In a huge win for religious liberty, the Supreme Court ruled 7-2 today in favor of the First Amendment. The justices rebuked the Colorado Civil Rights Commission for their dismissive and contemptuous ruling against Christian baker Jack Phillips.
Phillips had politely declined to bake a wedding cake for a homosexual “marriage,” on the constitutionally protected grounds that it would violate his conscience to do so. Phillips did this, it should be noted, at a time when same-sex “marriage” was not even legal in Colorado. The couple had gone to Massachusetts where, thanks to Mitt Romney, sodomy-based “marriage” has been “legal” since 2004. Then they came back to Colorado to celebrate.
When they were turned down by Phillips, they went to another baker who happily designed their cake for them. In other words, they got exactly what they wanted. But they didn’t get it from Mr. Phillips, and in a fit of self-righteous pique, they immediately sought to punish him for having the temerity to exercise his First Amendment rights under the United States Constitution.
This, it should be noted, reveals something quite sinister about the homosexual movement. There is no “live and let live” with the gay lobby. While Jack Phillips was content to allow them to pursue their “wedding” celebration with another vendor, they were not content to let him get away with such an attitude of tolerance. No, the gay lobby insists that every display of religious liberty in the face of the homosexual agenda must be punished and punished vigorously. They will not be content until the last voice of Christian morality is gagged and marginalized.
Even Anthony Kennedy, the author of the most reprehensible Supreme Court decisions since Roe v. Wade (Romer v. Evans, Lawrence v. Texas, Obergefell v. Hodges), was bothered by the attitude of the Colorado commission toward Mr. Phillips. During oral arguments in December, Kennedy complained that one commissioner, in particular, was “neither tolerant nor respectful of Mr. Phillips’ religious beliefs.”
Finally writing his first gay rights opinion on the side of morality, religion, and the Constitution, Kennedy wrote, “The commission’s hostility was inconsistent with the First Amendment’s guarantee that our laws be applied in a manner that is neutral toward religion.”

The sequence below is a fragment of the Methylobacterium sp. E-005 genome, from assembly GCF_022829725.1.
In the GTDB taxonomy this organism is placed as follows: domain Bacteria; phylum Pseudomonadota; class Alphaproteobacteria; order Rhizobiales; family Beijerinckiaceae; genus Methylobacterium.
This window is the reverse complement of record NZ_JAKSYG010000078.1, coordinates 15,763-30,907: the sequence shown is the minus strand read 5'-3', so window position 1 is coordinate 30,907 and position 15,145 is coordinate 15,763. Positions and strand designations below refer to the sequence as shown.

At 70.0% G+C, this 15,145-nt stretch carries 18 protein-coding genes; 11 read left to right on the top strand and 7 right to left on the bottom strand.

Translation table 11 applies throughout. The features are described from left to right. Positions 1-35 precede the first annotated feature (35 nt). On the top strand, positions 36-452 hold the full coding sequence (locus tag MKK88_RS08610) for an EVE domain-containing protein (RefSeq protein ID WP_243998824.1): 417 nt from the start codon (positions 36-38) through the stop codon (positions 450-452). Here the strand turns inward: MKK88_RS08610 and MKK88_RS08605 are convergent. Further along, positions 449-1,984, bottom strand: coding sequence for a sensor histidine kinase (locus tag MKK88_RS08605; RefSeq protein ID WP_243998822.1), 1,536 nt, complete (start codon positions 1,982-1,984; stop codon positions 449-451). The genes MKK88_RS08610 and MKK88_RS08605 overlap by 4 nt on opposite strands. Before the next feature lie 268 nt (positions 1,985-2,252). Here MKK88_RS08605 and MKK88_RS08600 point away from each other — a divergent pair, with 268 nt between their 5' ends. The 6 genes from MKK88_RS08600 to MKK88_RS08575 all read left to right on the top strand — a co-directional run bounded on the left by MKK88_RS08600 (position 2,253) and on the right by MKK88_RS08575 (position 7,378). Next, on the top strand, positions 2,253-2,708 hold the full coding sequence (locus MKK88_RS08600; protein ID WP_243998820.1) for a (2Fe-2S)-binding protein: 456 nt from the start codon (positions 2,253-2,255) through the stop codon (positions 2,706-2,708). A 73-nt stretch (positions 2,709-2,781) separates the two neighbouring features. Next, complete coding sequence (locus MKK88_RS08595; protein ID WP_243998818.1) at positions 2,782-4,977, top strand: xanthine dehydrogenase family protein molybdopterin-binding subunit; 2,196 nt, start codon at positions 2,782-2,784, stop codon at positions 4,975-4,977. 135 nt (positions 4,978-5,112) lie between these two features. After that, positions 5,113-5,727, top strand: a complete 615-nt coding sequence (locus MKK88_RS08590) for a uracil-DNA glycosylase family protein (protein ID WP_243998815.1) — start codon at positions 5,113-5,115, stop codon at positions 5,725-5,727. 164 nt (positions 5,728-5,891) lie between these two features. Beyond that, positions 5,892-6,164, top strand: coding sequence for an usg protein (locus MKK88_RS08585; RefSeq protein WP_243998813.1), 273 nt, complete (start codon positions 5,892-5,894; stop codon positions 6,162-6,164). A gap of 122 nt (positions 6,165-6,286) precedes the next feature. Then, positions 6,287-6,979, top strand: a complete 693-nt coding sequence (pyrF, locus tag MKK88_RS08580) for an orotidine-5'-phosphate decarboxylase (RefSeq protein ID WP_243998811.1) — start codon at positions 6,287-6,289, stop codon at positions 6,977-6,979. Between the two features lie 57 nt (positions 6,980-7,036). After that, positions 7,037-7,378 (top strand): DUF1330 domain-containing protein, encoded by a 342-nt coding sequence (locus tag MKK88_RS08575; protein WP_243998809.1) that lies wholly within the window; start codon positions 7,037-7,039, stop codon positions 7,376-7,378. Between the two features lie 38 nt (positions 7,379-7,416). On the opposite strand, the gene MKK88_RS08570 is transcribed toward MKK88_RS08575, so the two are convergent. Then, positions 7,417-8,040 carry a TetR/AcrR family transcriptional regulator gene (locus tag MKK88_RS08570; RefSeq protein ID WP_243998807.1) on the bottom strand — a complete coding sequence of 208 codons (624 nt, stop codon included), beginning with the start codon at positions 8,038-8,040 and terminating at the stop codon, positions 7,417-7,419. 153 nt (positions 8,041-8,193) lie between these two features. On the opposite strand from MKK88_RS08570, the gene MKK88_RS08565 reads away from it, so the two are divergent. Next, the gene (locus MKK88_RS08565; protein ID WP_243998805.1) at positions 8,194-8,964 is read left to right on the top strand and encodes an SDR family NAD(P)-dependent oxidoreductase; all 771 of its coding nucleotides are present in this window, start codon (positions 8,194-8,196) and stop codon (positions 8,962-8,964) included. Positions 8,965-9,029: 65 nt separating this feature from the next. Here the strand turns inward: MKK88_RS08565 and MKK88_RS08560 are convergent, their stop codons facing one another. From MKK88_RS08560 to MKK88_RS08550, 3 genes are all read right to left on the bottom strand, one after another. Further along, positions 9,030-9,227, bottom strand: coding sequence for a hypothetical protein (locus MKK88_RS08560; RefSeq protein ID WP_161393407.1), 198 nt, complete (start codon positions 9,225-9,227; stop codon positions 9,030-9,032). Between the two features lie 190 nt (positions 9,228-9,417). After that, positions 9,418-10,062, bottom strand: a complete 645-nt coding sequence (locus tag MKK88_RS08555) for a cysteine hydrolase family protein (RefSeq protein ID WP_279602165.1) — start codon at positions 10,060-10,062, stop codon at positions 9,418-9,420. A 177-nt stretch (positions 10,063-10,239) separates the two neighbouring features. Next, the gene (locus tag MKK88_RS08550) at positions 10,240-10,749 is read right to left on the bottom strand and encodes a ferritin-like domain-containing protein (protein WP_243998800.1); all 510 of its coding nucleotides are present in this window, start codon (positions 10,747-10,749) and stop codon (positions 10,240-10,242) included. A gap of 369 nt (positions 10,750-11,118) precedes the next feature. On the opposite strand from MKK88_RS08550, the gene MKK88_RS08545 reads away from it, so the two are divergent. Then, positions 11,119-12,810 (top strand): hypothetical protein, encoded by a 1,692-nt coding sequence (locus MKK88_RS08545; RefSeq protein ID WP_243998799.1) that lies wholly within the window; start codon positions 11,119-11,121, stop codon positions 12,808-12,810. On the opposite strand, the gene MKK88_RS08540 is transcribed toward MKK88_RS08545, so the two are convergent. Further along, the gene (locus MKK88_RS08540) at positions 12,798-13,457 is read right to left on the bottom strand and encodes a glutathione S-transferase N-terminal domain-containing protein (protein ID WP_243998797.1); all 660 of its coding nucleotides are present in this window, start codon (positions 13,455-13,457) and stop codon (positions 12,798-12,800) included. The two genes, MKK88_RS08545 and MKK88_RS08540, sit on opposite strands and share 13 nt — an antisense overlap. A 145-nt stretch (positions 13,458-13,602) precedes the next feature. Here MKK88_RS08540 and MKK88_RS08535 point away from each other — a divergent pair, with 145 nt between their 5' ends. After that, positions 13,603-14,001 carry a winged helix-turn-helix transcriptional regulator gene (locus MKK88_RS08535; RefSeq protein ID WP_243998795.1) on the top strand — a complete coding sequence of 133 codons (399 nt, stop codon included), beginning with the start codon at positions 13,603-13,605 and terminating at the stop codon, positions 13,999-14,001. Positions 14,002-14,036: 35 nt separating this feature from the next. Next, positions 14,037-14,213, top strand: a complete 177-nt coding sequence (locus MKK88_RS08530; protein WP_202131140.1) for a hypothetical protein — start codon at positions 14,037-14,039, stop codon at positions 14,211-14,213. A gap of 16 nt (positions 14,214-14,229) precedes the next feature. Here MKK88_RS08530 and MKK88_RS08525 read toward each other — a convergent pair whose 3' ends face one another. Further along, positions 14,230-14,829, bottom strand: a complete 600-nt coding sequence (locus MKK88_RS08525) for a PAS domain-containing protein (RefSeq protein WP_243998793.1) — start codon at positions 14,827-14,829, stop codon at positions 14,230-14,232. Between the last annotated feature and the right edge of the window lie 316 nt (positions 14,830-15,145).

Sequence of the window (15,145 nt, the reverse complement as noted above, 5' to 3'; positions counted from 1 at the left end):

The Trump administration, to its everlasting credit, weighed in on this case in support of Phillips.
Now, unfortunately, this battle is far from over. This is a huge win for religious liberty, but it is simply the first step in our campaign to reclaim the rights that have been unceremoniously stripped from Christians all over the fruited plain. The Supremes tried to limit the impact of their ruling by saying they were not attempting to issue a ruling on whether Christians, in general, can exercise their right to the free exercise of religion in the marketplace when it conflicts with the fascistic demands of the gay lobby.
From a constitutional standpoint, that conflict is easy to resolve. The Constitution guarantees the right to religious exercise, but absolutely nowhere guarantees any rights whatsoever to those who practice homosexuality. You can read the Constitution from front to back, from back to front, upside down and in Sanskrit and you will find nary a mention of homosexuality. But the right to the free exercise of religious liberty is the first thing you run into in the Bill of Rights. When imaginary gay “rights” conflict with explicit constitutional rights, gay “rights” must yield.
In cases such as Jack Phillips, florist Baronelle Stutzman, and bakers such as Aaron and Melissa Klein, it is Christians whose rights have been squashed in violation of the Constitution and the law, both of which forbid discrimination based on religion.
Under these rules, freedom of conscience is squashed under the jackboot of liberals, all in the Orwellian name of “equality and fairness.” Here we are dealing with not just forcing someone to do something for you, but forcing them in the process to violate a sacrament of their faith as well.
If we are able to coerce someone, via the threat of lawsuit and personal destruction, to provide a service, how is that not slavery? If we insist that you must violate your faith specifically in that slavish action, how is that not abject tyranny?
The Supreme Court ruling today thus struck a blow against both slavery and tyranny and for freedom and liberty. May it be the first of many.
(Unless otherwise noted, the opinions expressed are the author’s and do not necessarily reflect the views of the American Family Association or American Family Radio.)
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